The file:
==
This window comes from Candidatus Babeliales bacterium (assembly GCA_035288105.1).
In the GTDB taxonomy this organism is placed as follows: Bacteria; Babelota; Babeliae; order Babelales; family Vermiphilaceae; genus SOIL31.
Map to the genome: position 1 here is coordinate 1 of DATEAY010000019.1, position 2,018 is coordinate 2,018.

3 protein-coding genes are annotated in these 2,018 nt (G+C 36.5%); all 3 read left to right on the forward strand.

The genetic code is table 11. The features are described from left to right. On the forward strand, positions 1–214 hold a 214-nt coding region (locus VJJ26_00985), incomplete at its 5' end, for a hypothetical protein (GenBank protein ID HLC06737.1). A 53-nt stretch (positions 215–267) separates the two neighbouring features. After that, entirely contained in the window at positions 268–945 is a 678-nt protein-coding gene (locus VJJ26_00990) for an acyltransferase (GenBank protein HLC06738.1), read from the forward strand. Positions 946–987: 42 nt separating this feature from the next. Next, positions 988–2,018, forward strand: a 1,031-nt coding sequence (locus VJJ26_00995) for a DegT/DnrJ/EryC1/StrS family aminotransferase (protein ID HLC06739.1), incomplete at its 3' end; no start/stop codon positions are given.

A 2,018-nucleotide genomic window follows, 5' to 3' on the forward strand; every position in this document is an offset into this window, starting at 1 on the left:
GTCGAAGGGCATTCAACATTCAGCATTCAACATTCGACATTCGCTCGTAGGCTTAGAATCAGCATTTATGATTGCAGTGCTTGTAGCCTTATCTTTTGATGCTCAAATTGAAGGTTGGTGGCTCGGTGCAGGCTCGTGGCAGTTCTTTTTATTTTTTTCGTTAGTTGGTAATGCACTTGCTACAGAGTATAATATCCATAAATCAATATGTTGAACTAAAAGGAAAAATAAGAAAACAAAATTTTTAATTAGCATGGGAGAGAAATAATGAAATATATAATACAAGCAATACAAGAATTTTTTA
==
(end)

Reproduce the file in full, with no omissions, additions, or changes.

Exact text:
This window comes from Candidatus Babeliales bacterium (assembly GCA_035288105.1).
In the GTDB taxonomy this organism is placed as follows: Bacteria; Babelota; Babeliae; order Babelales; family Vermiphilaceae; genus SOIL31.
Map to the genome: position 1 here is coordinate 1 of DATEAY010000019.1, position 2,018 is coordinate 2,018.

3 protein-coding genes are annotated in these 2,018 nt (G+C 36.5%); all 3 read left to right on the forward strand.

The genetic code is table 11. The features are described from left to right. On the forward strand, positions 1–214 hold a 214-nt coding region (locus VJJ26_00985), incomplete at its 5' end, for a hypothetical protein (GenBank protein ID HLC06737.1). A 53-nt stretch (positions 215–267) separates the two neighbouring features. After that, entirely contained in the window at positions 268–945 is a 678-nt protein-coding gene (locus VJJ26_00990) for an acyltransferase (GenBank protein HLC06738.1), read from the forward strand. Positions 946–987: 42 nt separating this feature from the next. Next, positions 988–2,018, forward strand: a 1,031-nt coding sequence (locus VJJ26_00995) for a DegT/DnrJ/EryC1/StrS family aminotransferase (protein ID HLC06739.1), incomplete at its 3' end; no start/stop codon positions are given.

A 2,018-nucleotide genomic window follows, 5' to 3' on the forward strand; every position in this document is an offset into this window, starting at 1 on the left:
GTCGAAGGGCATTCAACATTCAGCATTCAACATTCGACATTCGCTCGTAGGCTTAGAATCAGCATTTATGATTGCAGTGCTTGTAGCCTTATCTTTTGATGCTCAAATTGAAGGTTGGTGGCTCGGTGCAGGCTCGTGGCAGTTCTTTTTATTTTTTTCGTTAGTTGGTAATGCACTTGCTACAGAGTATAATATCCATAAATCAATATGTTGAACTAAAAGGAAAAATAAGAAAACAAAATTTTTAATTAGCATGGGAGAGAAATAATGAAATATATAATACAAGCAATACAAGAATTTTTTA